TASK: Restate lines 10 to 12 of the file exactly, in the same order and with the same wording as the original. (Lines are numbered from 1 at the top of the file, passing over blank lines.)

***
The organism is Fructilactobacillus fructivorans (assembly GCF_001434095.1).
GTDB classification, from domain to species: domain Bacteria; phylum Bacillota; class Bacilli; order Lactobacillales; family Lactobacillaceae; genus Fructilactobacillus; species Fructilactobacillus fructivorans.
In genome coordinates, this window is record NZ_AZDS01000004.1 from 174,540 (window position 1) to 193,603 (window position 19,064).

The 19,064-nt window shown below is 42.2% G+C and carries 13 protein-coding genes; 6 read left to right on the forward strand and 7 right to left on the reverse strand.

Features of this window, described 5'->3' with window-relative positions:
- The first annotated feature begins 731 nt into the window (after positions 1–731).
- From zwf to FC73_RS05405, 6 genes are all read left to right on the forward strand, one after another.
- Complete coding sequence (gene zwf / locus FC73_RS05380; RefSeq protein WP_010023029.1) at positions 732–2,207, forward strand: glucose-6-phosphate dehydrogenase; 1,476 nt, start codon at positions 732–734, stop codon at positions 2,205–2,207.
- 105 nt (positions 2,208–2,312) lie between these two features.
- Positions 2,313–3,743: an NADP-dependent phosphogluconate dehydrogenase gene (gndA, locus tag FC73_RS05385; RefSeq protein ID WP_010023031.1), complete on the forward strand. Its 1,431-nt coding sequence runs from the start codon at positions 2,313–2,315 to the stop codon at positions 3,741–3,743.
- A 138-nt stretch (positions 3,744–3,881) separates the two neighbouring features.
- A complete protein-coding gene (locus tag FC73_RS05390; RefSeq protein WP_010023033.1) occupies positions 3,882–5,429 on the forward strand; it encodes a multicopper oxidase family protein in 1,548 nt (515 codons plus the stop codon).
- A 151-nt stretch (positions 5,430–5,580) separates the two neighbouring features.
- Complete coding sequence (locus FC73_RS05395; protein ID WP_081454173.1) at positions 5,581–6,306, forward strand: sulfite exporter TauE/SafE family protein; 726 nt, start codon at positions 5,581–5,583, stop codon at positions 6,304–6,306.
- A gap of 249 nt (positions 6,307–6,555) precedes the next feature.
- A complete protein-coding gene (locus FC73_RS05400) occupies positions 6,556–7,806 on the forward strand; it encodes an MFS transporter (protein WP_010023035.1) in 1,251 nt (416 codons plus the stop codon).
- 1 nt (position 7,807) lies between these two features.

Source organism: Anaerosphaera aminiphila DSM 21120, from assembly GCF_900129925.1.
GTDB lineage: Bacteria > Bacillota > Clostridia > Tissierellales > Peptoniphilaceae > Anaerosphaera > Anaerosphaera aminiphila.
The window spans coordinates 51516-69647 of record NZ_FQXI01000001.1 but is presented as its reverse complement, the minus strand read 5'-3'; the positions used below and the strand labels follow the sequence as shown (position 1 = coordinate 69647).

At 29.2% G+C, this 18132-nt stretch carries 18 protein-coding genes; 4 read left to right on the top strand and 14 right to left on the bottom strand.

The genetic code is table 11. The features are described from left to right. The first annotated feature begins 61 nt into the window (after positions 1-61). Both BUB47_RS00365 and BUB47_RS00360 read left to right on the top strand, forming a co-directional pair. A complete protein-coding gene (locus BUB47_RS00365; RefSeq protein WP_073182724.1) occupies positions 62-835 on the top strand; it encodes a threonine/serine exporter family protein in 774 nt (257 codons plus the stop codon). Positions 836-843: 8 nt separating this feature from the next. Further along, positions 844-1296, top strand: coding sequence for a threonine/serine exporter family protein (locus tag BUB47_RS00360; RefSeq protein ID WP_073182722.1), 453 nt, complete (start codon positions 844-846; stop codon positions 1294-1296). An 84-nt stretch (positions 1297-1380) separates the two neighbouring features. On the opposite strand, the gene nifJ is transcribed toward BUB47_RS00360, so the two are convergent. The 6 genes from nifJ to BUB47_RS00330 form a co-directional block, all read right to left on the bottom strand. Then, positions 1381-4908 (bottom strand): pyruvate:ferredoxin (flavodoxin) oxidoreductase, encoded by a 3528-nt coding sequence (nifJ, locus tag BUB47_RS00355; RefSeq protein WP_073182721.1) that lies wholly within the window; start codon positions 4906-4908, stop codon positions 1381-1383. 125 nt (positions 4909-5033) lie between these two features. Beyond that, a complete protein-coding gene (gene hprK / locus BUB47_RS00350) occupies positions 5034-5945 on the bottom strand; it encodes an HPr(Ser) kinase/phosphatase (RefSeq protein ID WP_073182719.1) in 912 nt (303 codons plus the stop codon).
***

- Positions 2,313–3,743: an NADP-dependent phosphogluconate dehydrogenase gene (gndA, locus tag FC73_RS05385; RefSeq protein ID WP_010023031.1), complete on the forward strand. Its 1,431-nt coding sequence runs from the start codon at positions 2,313–2,315 to the stop codon at positions 3,741–3,743.
- A 138-nt stretch (positions 3,744–3,881) separates the two neighbouring features.
- A complete protein-coding gene (locus tag FC73_RS05390; RefSeq protein WP_010023033.1) occupies positions 3,882–5,429 on the forward strand; it encodes a multicopper oxidase family protein in 1,548 nt (515 codons plus the stop codon).